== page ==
cleveland catholic priesthood

Seminary Vocation Office

Diocese of Cleveland

28700 Euclid Avenue
Wickliffe, OH 44092

P: 440-943-7660

Seven Steps for a Diligent Discernment

From To Save a Thousand Souls, Ch. 9, by Fr. Brett A. Brannen

 

Stage 1: The Initial Call

At this stage, a man is drawn to the idea of becoming a priest. This may happen in childhood because of the influence of family or an exemplary priest. As an adult, the attraction may results from attending Mass, following a retreat, or having a spiritual experience. A man typically views the vocation as mysterious at first, since he has little or no information about the priesthood.

 

Stage 2: Latency Period

In this stage, the man has continually thought about priesthood for an extended period of time, typically for a year or two. He discovers information about the priesthood on his own and prays about the possibility of his vocation from time to time. Often this stage involves a period of denial, in which the man hopes he will marry and forget about the priesthood, or questions why he’s still thinking about it.

 

Stage 3: Assessment Period

The man in this stage realizes that his attraction to the priesthood has not gone away and is therefore serious. He also realizes that he is not the origin of his attraction to the priesthood. He may seek help in discernment from a spiritual director, read books and articles on discernment, go on retreats and contact the vocation director. He may still be dating, questioning if the priesthood is in God’s plan for him, and trying to assess if he could live a chaste, celibate life. The fear and denial experienced in the first two stages changes to comfort, possibly even excitement.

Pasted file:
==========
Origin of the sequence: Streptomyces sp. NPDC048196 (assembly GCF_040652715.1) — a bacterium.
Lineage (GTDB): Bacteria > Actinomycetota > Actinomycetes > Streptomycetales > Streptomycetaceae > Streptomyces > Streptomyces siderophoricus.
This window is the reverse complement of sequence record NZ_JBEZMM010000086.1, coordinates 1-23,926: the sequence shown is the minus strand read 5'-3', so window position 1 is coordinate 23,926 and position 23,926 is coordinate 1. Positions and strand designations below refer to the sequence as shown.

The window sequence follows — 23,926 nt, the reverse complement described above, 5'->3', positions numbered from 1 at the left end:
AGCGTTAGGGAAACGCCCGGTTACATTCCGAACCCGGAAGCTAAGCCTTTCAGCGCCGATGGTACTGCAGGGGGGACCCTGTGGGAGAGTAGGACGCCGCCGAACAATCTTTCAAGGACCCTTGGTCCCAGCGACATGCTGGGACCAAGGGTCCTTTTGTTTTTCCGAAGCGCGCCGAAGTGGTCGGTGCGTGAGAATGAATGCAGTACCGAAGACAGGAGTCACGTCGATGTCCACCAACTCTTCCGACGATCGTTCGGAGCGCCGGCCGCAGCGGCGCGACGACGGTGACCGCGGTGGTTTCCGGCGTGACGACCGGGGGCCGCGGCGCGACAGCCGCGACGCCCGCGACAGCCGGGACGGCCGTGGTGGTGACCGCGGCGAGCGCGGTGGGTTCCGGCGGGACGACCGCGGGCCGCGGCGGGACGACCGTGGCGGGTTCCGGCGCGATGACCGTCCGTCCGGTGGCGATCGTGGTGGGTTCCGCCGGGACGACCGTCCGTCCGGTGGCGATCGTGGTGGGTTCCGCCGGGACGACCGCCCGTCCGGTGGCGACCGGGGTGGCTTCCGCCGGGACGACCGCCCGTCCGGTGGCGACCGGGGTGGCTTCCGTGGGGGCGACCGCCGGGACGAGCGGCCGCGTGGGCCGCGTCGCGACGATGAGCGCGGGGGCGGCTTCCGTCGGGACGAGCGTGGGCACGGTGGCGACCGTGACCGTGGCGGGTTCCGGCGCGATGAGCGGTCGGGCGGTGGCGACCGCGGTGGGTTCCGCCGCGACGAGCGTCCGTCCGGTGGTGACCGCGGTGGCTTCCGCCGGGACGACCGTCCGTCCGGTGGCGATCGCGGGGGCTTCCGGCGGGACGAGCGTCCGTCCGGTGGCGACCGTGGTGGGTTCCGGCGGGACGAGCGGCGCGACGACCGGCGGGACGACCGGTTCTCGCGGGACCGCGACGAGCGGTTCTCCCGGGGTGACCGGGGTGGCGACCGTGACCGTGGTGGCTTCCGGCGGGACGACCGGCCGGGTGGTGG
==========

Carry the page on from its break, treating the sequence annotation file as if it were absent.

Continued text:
Stage 4: Discernment Shift

In this stage a man has grown in his willingness to surrender to God’s will.  The vocation director and/or spiritual director have said that he shows the signs and qualifications of a candidate for the priesthood. He decides to no longer date women until he decides if God is truly calling him. He concludes that to properly discern he will go to the seminary, and although he may still feel anxieties, the call is persistent and he is more at peace with it. In Fr. Brannen’s words, “The essential element of Stage 4 is the knowledge that discernment cannot proceed any further outside of seminary. He is just spinning his wheels. He knows that he must shift his discernment from the ordinary world to a seminary environment. He understands that going to seminary is not a final decision to become a priest, but only the next required step in the process.”

 

Questions related to Stage 4 include:

  1. Do we believe that God is an incarnational God in helping us with our discernment? Is it through human, holy conversations, through everyday events, and through our prayer that we tangibly sense God’s invitation?
  2. Have you found that these everyday incarnational events have introduced or proposed the possibility of seminary and priestly life? Does that result in more thoughts, feelings, desires?
  3. Do you believe that giving God the time and space to allow him to reveal more of what he has already shown you would bring you clarity and confidence? If so, then the time is one year and the space is the seminary.

 

Stage 5: Seminary Discernment

In stage 5, the man has been accepted as a seminarian. He is developing a spiritual plan of life: going to Mass every day, praying in front of the Blessed Sacrament, and seriously studying the faith. He knows the seminary is where he belongs, discerning the call with other men, even if he isn’t sure if he will become a priest. There exists a normal mix of discouraging/encouraging and consoling/desolating moments.

 

Stage 6: Consistent Peace

After a few years in seminary, the man has matured as a person and in his faith. His relationship with Jesus has deepened, and he spends time praying daily. He has had several summer assignments and pastoral assignments in parishes and has had positive experiences working in a parish. He is confident that he can fulfill the duties of a priest, and knows that it is very likely he is going to become a priest. His feelings are affirmed by the seminary formation team, the vocation director and the bishop. He is looking forward to ordination.

 

Stage 7: Moral Certitude

This is the end of discernment; the man is moving away from understanding and is acting and planning on how to live out what he has concluded. This man is asking God to help him to become a good, holy priest, while also not having many fears left about becoming a priest. He continues confidently on this path, knowing that with the grace of Jesus Christ and seminary formation,that he can become a priest and carry out the duties of a priest.